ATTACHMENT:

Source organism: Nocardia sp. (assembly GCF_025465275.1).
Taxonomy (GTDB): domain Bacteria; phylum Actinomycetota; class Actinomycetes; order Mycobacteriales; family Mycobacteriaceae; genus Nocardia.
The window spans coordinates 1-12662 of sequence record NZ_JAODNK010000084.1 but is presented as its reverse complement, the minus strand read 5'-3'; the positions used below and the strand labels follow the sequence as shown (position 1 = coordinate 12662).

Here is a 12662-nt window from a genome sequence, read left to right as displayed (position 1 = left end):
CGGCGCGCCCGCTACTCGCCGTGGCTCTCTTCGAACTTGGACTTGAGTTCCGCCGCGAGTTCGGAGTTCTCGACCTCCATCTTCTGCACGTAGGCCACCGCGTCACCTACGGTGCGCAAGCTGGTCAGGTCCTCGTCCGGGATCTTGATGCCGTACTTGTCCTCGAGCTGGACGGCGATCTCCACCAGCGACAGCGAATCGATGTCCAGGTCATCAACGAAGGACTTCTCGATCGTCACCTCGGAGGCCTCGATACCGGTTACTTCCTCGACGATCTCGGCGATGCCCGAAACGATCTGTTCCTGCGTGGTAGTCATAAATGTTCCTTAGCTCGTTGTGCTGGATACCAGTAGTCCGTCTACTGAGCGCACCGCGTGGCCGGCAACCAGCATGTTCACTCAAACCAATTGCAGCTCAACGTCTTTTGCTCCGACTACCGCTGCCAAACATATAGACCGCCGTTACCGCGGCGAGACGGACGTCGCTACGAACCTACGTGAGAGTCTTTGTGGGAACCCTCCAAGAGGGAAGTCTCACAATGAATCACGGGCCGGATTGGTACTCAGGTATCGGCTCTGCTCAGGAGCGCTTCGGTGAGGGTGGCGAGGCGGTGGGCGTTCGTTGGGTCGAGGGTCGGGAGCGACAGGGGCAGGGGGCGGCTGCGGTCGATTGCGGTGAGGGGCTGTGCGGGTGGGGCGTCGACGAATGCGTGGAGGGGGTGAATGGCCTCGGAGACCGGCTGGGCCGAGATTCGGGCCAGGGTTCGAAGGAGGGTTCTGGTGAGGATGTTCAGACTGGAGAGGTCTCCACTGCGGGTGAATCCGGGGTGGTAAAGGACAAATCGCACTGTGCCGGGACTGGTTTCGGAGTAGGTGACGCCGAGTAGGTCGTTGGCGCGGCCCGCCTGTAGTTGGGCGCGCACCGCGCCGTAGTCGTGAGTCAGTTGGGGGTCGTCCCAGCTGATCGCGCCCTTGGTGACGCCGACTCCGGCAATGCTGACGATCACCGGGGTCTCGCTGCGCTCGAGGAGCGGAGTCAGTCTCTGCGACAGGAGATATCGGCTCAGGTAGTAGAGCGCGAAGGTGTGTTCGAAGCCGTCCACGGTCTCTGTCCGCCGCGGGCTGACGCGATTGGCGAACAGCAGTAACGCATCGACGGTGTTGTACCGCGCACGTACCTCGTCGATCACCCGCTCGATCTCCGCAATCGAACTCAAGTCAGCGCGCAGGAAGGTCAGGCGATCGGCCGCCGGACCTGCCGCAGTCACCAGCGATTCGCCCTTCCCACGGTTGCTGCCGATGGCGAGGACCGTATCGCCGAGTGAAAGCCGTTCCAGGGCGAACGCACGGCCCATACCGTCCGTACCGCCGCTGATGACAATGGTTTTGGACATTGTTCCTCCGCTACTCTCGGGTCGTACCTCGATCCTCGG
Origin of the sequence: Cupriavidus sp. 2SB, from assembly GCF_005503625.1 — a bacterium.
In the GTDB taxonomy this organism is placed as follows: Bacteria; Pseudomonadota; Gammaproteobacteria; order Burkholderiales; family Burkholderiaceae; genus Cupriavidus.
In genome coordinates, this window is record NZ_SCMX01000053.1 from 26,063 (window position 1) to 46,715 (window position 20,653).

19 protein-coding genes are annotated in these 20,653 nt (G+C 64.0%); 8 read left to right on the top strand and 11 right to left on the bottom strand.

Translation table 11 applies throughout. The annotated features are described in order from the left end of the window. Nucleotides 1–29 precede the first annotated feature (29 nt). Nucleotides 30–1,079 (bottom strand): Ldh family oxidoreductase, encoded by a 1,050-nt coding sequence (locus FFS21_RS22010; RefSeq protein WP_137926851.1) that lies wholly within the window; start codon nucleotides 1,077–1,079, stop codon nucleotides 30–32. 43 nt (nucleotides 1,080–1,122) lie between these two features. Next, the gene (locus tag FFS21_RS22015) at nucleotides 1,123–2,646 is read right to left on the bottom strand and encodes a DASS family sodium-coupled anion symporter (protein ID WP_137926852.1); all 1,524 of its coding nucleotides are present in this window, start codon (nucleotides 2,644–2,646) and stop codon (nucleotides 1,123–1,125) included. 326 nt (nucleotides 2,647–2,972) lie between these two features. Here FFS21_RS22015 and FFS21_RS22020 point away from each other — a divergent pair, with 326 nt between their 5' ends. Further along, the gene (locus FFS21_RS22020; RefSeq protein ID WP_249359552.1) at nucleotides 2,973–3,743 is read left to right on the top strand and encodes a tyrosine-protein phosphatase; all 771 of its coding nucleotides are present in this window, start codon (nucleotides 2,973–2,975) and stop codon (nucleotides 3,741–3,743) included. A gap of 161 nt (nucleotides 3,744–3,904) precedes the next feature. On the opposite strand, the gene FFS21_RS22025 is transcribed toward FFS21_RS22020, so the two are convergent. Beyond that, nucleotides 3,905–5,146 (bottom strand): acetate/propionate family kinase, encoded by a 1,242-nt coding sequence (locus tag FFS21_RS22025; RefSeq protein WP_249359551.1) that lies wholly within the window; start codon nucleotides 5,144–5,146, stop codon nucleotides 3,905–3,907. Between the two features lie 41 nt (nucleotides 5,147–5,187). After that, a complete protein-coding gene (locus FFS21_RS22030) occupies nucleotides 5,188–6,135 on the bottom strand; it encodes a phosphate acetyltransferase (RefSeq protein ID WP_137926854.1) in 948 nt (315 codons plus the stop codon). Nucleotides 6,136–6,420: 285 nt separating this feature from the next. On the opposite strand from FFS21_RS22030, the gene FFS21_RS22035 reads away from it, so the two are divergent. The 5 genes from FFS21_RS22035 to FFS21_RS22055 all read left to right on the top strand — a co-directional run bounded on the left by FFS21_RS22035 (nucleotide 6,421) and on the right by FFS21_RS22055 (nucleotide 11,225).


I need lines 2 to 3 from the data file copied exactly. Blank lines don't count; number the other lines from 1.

Taxonomy (GTDB): domain Bacteria; phylum Actinomycetota; class Actinomycetes; order Mycobacteriales; family Mycobacteriaceae; genus Nocardia.
The window spans coordinates 1-12662 of sequence record NZ_JAODNK010000084.1 but is presented as its reverse complement, the minus strand read 5'-3'; the positions used below and the strand labels follow the sequence as shown (position 1 = coordinate 12662).